Beth Lewis, Ph.D., associate professor in the School of Kinesiology, presented twice at the 38th Annual Meeting & Scientific Sessions of the Society of Behavioral Medicine in San Diego, CA., in March 2017.
The research projects Dr. Lewis presented are “Feasibility and efficacy of a physical activity intervention for the prevention of postpartum depression: A randomized trial.” (Lewis, B. A., Schuver, K., Gjerdingen, D., Terrell, C., & Avery, M. ) and “The future of physical activity intervention research: Expanding focus to sedentary behavior, technology, and dissemination.” (Lewis, B.A., Napolitano, M.A., Buman, M., Williams, D.M., Nigg, C.R.).
Beth Lewis, Ph.D., associate professor in the School of Kinesiology, is one of the experts interviewed for WalletHub’s online article, “2017’s Best and Worst Cities for an Active Lifestyle.” The article lists criteria used for evaluating the cities and ranks them. (Minneapolis received an overall ranking of 6 out of 100 cities.)
Dr. Lewis was one of a panel of experts who responded to questions about how people and their families can incorporate active lifestyle changes in their lives, and how to influence change at the policy level. Read the story and Dr. Lewis’s interview here.
Former School of Kinesiology doctoral student Amanda Frayeh Ph.D., now assistant professor for sport studies at Lock Haven University, published a research article titled “Sport Commitment Among Adult Recreational Soccer Players: Test of an Expanded Model” in the International Journal of Exercise Science. Co-author of the article is Amanda’s former adviser Beth Lewis, Ph.D., associate professor in the School of Kinesiology.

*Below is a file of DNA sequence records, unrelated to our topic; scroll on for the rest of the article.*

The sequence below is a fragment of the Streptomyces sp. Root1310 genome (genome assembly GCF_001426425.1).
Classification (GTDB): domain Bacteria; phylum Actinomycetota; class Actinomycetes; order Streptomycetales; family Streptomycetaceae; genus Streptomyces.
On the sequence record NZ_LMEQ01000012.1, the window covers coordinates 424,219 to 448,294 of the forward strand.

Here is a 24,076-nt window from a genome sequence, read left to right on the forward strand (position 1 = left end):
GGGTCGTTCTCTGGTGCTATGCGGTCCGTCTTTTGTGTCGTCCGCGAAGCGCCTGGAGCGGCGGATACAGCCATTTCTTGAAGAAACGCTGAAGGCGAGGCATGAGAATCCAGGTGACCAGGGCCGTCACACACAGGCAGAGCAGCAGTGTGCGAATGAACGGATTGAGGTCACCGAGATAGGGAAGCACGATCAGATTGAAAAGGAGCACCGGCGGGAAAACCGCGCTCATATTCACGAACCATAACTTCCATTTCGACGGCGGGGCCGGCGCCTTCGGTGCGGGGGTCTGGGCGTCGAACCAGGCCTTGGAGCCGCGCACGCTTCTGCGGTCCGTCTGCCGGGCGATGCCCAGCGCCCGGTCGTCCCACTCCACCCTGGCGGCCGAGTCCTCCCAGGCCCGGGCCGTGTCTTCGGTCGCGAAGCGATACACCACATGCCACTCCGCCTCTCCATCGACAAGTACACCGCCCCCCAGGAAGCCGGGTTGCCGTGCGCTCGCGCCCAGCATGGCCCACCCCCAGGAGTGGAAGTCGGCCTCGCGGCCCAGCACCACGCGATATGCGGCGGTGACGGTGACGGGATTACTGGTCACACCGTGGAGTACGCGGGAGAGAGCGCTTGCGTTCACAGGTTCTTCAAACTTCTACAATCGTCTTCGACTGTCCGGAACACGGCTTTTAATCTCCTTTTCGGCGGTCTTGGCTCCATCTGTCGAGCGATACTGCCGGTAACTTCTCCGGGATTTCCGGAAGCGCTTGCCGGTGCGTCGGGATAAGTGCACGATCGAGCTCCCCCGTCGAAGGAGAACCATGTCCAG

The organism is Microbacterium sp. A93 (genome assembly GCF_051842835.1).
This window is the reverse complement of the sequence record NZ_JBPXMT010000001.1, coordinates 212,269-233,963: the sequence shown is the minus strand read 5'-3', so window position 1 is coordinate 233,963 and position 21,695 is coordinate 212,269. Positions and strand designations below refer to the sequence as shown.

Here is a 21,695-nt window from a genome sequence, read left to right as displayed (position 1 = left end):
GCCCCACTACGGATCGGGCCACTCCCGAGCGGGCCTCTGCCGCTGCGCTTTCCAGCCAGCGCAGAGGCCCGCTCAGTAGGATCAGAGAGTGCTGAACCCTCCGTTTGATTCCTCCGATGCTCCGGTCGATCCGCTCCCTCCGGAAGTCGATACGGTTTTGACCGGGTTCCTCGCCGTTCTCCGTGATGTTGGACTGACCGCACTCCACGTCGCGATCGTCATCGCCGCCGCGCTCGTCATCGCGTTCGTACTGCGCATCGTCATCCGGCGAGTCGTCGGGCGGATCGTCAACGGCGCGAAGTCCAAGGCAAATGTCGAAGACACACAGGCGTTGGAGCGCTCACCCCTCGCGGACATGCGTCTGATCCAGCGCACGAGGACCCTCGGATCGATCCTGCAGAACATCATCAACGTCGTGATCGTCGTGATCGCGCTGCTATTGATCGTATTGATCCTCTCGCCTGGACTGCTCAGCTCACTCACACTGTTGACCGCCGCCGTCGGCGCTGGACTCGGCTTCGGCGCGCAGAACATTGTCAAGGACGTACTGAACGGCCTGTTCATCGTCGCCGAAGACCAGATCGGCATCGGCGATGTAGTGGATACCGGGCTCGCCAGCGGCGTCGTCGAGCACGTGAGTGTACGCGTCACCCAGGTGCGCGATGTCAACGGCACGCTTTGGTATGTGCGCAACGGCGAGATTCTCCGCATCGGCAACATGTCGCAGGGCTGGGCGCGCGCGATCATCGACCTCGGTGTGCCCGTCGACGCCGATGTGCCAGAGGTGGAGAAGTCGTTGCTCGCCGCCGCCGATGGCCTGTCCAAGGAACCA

The study expanded versions of an existing research model to explore psychosocial factors related to adults’ participation in recreational team sport. The purpose is to demonstrate that sport commitment is related to moderate-to-vigorous physical activity (MVPA).
Beth Lewis, Ph.D., associate professor in the School of Kinesiology, has been awarded a three-year $900,000 grant from the U.S. Department of Health & Human Services’ Maternal and Child Health Bureau (MCHB). The grant, “Exercise Intervention for Preventing Perinatal Depression among Low-Income Women,” will examine the influence of exercise and wellness support on depression among pregnant and postpartum women.
According to MCHB publications, perinatal (the period during and after pregnancy) depression affects approximately 14 to 25 percent of pregnant women and is used to describe a range of conditions including, prenatal depression, postpartum blues, postpartum depression, and postpartum psychosis.
Previously, Lewis was awarded a $1.46 million grant, “Effect of Exercise and Wellness Interventions on Preventing Postpartum Depression,” from the National Institute of Mental Health. Results from this research found that higher levels of physical activity were related to fewer depressive symptoms.